This detailed model of Stephenson’s groundbreaking steam locomotive represents a major step forward in the history of transport.

Stephenson’s ‘Rocket’ working model fact file

Date

1937

Made in

Northampton

Made by

Messrs Basset Lowke Ltd

Scale

One and a half inches to one foot

Acquired

Purchased from Bassett-Lowke Ltd

Museum reference

T.1937.59

On display

Window on the World, Level 5, National Museum of Scotland

Did you know?

When taking part in the Rainhill trials, the ‘Rocket’ reached a speed of 29 mph.

Stephenson’s ‘Rocket’

Stephenson’s ‘Rocket’ was the first modern steam locomotive, born during a short frantic period of development from 1828 till 1830. The reason for this was the proposed opening of the world’s first inter-city passenger railway, the Liverpool & Manchester Railway in 1830.

A trial was held at Rainhill, Merseyside, in October 1829 to choose a contractor to build the locomotives for the railway. Of the 10 entered, only five locomotives actually appeared and of these only the ‘Rocket’ completed the trial to win the £500 prize and the contract.

Contemporary drawing of the Rocket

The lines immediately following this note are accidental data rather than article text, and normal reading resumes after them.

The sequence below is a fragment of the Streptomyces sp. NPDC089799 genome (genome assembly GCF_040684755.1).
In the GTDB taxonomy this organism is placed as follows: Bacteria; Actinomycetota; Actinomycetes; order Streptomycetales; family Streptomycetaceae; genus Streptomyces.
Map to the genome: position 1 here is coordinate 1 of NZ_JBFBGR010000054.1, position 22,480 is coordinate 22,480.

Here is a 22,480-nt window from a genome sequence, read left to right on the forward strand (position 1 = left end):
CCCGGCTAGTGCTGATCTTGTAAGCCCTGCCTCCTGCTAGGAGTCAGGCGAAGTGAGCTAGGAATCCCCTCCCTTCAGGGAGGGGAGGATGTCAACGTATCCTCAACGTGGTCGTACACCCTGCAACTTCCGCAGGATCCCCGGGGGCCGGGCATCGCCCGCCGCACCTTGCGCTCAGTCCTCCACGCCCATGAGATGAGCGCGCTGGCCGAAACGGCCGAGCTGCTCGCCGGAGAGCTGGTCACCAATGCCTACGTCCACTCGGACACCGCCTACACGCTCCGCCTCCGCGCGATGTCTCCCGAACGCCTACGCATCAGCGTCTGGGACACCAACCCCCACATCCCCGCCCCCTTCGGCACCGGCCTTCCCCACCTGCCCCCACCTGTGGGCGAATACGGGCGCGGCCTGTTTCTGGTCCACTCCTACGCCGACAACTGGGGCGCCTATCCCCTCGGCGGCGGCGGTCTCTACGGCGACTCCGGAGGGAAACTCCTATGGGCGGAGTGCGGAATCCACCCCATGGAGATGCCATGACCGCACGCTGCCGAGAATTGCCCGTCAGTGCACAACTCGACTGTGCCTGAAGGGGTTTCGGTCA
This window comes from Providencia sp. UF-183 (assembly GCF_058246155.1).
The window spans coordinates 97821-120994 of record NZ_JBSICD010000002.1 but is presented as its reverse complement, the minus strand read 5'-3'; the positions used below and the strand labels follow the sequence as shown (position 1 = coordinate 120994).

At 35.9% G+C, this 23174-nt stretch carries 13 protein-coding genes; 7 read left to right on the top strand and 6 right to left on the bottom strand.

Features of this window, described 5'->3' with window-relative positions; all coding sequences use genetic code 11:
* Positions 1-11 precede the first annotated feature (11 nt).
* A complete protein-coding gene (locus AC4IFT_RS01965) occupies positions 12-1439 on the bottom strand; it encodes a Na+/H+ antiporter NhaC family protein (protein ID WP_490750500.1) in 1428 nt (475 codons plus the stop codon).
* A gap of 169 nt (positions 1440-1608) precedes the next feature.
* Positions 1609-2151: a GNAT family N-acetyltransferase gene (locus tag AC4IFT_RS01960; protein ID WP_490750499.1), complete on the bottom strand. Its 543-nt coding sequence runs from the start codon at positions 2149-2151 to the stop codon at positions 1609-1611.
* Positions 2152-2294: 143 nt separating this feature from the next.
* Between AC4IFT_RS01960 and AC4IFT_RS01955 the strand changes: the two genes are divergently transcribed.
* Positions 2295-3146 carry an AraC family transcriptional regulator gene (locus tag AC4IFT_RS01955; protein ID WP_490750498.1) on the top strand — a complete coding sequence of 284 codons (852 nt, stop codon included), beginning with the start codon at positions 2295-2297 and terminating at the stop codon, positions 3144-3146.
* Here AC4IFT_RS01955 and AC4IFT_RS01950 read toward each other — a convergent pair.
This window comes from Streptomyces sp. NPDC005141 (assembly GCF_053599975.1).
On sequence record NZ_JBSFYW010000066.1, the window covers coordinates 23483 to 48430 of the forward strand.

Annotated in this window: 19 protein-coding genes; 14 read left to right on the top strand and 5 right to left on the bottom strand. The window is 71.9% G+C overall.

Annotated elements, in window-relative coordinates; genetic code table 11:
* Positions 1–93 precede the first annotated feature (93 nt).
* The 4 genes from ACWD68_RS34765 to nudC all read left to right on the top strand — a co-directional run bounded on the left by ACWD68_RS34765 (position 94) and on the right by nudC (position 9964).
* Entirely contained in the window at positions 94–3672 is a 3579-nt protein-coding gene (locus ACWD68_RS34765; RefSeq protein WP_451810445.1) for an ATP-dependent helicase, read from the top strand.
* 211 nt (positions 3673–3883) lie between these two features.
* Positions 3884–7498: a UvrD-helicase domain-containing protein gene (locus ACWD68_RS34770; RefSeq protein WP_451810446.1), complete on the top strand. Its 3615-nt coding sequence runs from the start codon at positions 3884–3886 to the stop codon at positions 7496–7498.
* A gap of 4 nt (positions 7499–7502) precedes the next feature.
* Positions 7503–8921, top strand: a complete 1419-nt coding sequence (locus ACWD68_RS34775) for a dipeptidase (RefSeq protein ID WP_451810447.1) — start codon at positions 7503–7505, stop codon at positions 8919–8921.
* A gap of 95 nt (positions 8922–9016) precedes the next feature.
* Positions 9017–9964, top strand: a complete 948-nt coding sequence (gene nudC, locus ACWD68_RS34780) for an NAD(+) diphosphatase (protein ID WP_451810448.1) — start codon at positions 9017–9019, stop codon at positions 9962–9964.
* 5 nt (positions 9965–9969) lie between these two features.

Above: Contemporary drawing of the 'Rocket'.

What made the ‘Rocket’ different?

Built by Robert Stephenson & Co in Newcastle upon Tyne, the ‘Rocket’ incorporated a number of new features, the most notable of which was the first use of a multi-tube boiler and separate fire-box. Its advanced design became the blueprint for all steam locomotives built in Britain until the 1960s.

The name ‘Rocket’ is thought to have been inspired by the speed of military rockets, while the yellow and black colour copied the fastest stage-coaches of the time. ‘Rocket’ continued in use until 1840 and it is now preserved in the Science Museum in London.

Who made the working model of the ‘Rocket’?

Working model of Stephenson's 'Rocket'

Above: Working model of Stephenson's Rocket.

This working model was purchased from the well respected company Bassett Lowke of Northampton in 1937 for display in the Hall of Power in the Industrial Museum of Scotland, as the National Museum of Scotland was called at the time. The model is built on a scale of one and half inches to one foot, and is sectioned to show the internal workings of the engine.

The model is currently on display in the Window on the World at National Museum of Scotland.

The working model in action

More like this

Tags

Back to top